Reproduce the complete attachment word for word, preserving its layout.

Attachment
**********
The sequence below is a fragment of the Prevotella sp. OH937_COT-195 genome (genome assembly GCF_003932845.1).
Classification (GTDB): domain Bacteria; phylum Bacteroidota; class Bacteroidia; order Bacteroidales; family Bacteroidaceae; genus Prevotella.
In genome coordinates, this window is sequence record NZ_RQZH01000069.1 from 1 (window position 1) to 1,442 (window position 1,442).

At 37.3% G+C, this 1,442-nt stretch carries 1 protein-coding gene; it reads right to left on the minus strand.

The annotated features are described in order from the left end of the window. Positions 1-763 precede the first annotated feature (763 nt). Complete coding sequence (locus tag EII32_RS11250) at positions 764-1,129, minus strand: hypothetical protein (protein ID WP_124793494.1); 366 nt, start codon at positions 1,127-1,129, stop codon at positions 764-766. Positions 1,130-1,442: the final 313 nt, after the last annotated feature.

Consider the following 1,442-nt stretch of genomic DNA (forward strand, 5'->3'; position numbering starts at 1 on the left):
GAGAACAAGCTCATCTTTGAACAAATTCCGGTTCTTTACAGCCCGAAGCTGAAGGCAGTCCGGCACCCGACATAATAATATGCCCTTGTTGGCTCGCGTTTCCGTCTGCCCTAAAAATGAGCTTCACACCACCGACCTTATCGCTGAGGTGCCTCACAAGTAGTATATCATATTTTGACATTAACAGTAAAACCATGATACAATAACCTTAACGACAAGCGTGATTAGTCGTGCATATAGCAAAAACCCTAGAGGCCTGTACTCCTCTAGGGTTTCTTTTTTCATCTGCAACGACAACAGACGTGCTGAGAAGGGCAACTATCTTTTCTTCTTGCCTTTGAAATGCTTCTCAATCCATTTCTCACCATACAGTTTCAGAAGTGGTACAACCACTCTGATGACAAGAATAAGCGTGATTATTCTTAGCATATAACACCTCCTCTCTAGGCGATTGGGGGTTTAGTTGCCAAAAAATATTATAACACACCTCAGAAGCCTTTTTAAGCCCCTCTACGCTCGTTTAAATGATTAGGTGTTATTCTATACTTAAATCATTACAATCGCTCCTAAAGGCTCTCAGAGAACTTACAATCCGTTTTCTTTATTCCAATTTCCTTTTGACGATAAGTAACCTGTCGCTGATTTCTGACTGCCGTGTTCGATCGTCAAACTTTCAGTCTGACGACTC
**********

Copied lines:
The sequence below is a fragment of the Prevotella sp. OH937_COT-195 genome (genome assembly GCF_003932845.1).
Classification (GTDB): domain Bacteria; phylum Bacteroidota; class Bacteroidia; order Bacteroidales; family Bacteroidaceae; genus Prevotella.
In genome coordinates, this window is sequence record NZ_RQZH01000069.1 from 1 (window position 1) to 1,442 (window position 1,442).

At 37.3% G+C, this 1,442-nt stretch carries 1 protein-coding gene; it reads right to left on the minus strand.

The annotated features are described in order from the left end of the window. Positions 1-763 precede the first annotated feature (763 nt). Complete coding sequence (locus tag EII32_RS11250) at positions 764-1,129, minus strand: hypothetical protein (protein ID WP_124793494.1); 366 nt, start codon at positions 1,127-1,129, stop codon at positions 764-766. Positions 1,130-1,442: the final 313 nt, after the last annotated feature.

Consider the following 1,442-nt stretch of genomic DNA (forward strand, 5'->3'; position numbering starts at 1 on the left):
GAGAACAAGCTCATCTTTGAACAAATTCCGGTTCTTTACAGCCCGAAGCTGAAGGCAGTCCGGCACCCGACATAATAATATGCCCTTGTTGGCTCGCGTTTCCGTCTGCCCTAAAAATGAGCTTCACACCACCGACCTTATCGCTGAGGTGCCTCACAAGTAGTATATCATATTTTGACATTAACAGTAAAACCATGATACAATAACCTTAACGACAAGCGTGATTAGTCGTGCATATAGCAAAAACCCTAGAGGCCTGTACTCCTCTAGGGTTTCTTTTTTCATCTGCAACGACAACAGACGTGCTGAGAAGGGCAACTATCTTTTCTTCTTGCCTTTGAAATGCTTCTCAATCCATTTCTCACCATACAGTTTCAGAAGTGGTACAACCACTCTGATGACAAGAATAAGCGTGATTATTCTTAGCATATAACACCTCCTCTCTAGGCGATTGGGGGTTTAGTTGCCAAAAAATATTATAACACACCTCAGAAGCCTTTTTAAGCCCCTCTACGCTCGTTTAAATGATTAGGTGTTATTCTATACTTAAATCATTACAATCGCTCCTAAAGGCTCTCAGAGAACTTACAATCCGTTTTCTTTATTCCAATTTCCTTTTGACGATAAGTAACCTGTCGCTGATTTCTGACTGCCGTGTTCGATCGTCAAACTTTCAGTCTGACGACTC